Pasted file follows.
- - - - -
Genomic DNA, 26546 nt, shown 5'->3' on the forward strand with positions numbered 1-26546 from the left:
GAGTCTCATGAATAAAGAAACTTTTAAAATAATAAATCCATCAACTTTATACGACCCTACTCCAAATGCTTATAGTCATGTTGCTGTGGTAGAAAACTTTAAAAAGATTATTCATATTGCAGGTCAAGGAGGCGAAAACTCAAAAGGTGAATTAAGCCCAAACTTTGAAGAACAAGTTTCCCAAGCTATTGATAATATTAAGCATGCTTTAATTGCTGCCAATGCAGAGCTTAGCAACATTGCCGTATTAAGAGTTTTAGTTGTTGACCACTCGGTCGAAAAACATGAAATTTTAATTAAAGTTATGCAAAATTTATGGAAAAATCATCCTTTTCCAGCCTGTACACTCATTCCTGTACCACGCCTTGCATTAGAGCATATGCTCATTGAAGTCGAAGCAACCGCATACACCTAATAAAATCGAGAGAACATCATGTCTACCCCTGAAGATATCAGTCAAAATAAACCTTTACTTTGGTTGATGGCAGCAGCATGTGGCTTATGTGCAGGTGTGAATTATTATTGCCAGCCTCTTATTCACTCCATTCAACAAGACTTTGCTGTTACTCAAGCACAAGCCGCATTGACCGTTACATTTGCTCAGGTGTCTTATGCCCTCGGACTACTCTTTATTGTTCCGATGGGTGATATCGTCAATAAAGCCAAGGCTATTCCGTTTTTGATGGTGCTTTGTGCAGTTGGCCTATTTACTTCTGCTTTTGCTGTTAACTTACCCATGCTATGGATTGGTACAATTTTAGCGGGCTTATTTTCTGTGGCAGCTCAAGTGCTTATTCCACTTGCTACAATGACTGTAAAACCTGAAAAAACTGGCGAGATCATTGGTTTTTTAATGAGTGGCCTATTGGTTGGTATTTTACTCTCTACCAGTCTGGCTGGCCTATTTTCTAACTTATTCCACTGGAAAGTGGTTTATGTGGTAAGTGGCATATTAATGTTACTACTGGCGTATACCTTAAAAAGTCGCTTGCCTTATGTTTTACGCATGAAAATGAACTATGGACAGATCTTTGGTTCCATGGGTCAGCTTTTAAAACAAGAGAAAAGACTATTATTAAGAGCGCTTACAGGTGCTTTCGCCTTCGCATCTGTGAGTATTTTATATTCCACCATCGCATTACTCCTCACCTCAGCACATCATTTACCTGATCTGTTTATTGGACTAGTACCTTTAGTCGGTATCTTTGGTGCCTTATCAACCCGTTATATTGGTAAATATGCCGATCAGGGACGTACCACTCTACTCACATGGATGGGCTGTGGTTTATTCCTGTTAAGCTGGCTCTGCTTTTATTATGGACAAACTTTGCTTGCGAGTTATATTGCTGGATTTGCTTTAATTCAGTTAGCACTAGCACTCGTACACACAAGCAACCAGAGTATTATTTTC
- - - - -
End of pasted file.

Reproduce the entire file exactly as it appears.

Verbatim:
Genomic DNA, 26546 nt, shown 5'->3' on the forward strand with positions numbered 1-26546 from the left:
GAGTCTCATGAATAAAGAAACTTTTAAAATAATAAATCCATCAACTTTATACGACCCTACTCCAAATGCTTATAGTCATGTTGCTGTGGTAGAAAACTTTAAAAAGATTATTCATATTGCAGGTCAAGGAGGCGAAAACTCAAAAGGTGAATTAAGCCCAAACTTTGAAGAACAAGTTTCCCAAGCTATTGATAATATTAAGCATGCTTTAATTGCTGCCAATGCAGAGCTTAGCAACATTGCCGTATTAAGAGTTTTAGTTGTTGACCACTCGGTCGAAAAACATGAAATTTTAATTAAAGTTATGCAAAATTTATGGAAAAATCATCCTTTTCCAGCCTGTACACTCATTCCTGTACCACGCCTTGCATTAGAGCATATGCTCATTGAAGTCGAAGCAACCGCATACACCTAATAAAATCGAGAGAACATCATGTCTACCCCTGAAGATATCAGTCAAAATAAACCTTTACTTTGGTTGATGGCAGCAGCATGTGGCTTATGTGCAGGTGTGAATTATTATTGCCAGCCTCTTATTCACTCCATTCAACAAGACTTTGCTGTTACTCAAGCACAAGCCGCATTGACCGTTACATTTGCTCAGGTGTCTTATGCCCTCGGACTACTCTTTATTGTTCCGATGGGTGATATCGTCAATAAAGCCAAGGCTATTCCGTTTTTGATGGTGCTTTGTGCAGTTGGCCTATTTACTTCTGCTTTTGCTGTTAACTTACCCATGCTATGGATTGGTACAATTTTAGCGGGCTTATTTTCTGTGGCAGCTCAAGTGCTTATTCCACTTGCTACAATGACTGTAAAACCTGAAAAAACTGGCGAGATCATTGGTTTTTTAATGAGTGGCCTATTGGTTGGTATTTTACTCTCTACCAGTCTGGCTGGCCTATTTTCTAACTTATTCCACTGGAAAGTGGTTTATGTGGTAAGTGGCATATTAATGTTACTACTGGCGTATACCTTAAAAAGTCGCTTGCCTTATGTTTTACGCATGAAAATGAACTATGGACAGATCTTTGGTTCCATGGGTCAGCTTTTAAAACAAGAGAAAAGACTATTATTAAGAGCGCTTACAGGTGCTTTCGCCTTCGCATCTGTGAGTATTTTATATTCCACCATCGCATTACTCCTCACCTCAGCACATCATTTACCTGATCTGTTTATTGGACTAGTACCTTTAGTCGGTATCTTTGGTGCCTTATCAACCCGTTATATTGGTAAATATGCCGATCAGGGACGTACCACTCTACTCACATGGATGGGCTGTGGTTTATTCCTGTTAAGCTGGCTCTGCTTTTATTATGGACAAACTTTGCTTGCGAGTTATATTGCTGGATTTGCTTTAATTCAGTTAGCACTAGCACTCGTACACACAAGCAACCAGAGTATTATTTTC